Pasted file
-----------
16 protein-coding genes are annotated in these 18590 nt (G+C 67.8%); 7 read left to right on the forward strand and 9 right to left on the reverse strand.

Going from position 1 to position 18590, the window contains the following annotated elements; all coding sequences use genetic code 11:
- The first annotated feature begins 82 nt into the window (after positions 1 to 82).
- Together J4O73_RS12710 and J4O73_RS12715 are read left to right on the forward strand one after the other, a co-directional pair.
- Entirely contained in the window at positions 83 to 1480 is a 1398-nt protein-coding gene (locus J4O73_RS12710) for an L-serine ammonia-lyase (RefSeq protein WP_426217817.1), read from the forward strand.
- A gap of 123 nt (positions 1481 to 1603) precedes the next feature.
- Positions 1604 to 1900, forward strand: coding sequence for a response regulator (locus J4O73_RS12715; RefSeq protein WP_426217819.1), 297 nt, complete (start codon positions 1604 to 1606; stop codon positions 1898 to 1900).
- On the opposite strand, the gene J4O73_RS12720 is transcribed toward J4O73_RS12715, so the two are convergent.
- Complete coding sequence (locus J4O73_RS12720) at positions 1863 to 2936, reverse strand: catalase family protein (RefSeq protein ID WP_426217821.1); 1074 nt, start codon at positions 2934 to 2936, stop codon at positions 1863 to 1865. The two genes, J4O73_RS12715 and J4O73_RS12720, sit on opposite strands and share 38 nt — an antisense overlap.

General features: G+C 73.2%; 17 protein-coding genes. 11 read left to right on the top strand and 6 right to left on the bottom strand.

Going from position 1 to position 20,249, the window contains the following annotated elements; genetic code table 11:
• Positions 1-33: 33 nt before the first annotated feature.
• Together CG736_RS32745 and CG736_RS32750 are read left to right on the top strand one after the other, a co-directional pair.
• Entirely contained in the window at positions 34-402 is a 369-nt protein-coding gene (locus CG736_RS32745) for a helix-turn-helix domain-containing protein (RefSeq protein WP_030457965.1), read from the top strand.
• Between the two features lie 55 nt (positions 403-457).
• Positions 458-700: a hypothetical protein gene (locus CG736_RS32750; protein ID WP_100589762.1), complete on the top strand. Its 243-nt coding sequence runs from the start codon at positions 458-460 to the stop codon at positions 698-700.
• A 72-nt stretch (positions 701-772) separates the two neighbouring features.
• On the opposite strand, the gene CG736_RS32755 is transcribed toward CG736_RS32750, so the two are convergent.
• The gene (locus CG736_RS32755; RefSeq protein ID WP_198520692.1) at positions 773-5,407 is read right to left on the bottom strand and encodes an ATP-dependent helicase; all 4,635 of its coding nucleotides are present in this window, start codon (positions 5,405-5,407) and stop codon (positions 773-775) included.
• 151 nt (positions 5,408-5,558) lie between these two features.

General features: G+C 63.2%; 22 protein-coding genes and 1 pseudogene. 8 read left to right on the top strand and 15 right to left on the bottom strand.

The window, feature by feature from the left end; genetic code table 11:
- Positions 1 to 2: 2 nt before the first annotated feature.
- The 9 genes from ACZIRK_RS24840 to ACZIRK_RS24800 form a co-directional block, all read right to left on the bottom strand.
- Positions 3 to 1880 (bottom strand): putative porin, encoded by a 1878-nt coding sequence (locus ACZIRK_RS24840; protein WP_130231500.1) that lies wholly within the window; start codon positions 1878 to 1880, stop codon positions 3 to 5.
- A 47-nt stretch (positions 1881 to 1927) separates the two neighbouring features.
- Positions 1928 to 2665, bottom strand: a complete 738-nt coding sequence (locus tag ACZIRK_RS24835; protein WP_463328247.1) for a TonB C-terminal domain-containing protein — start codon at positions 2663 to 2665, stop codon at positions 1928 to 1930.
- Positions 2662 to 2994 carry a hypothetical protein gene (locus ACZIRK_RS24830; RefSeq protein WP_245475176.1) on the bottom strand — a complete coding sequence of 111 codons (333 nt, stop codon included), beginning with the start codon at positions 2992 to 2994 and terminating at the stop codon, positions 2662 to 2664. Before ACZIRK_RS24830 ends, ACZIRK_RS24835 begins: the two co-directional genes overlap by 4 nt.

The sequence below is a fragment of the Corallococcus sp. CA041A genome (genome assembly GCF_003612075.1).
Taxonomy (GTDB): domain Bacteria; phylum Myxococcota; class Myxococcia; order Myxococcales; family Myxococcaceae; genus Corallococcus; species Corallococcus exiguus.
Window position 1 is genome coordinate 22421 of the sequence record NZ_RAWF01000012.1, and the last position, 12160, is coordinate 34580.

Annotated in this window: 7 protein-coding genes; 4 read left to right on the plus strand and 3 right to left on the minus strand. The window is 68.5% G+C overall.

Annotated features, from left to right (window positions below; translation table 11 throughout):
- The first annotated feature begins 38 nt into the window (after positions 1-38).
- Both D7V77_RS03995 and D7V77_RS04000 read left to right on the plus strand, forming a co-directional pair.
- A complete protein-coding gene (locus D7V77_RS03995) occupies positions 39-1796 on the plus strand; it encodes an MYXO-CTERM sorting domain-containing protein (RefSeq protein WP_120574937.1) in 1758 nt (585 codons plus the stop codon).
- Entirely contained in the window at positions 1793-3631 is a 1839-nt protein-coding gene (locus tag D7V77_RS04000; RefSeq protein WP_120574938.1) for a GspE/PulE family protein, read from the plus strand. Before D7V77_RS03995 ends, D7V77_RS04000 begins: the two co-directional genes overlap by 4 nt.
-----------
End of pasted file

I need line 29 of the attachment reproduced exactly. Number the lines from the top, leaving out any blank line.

The sequence below is a fragment of the Corallococcus sp. CA041A genome (genome assembly GCF_003612075.1).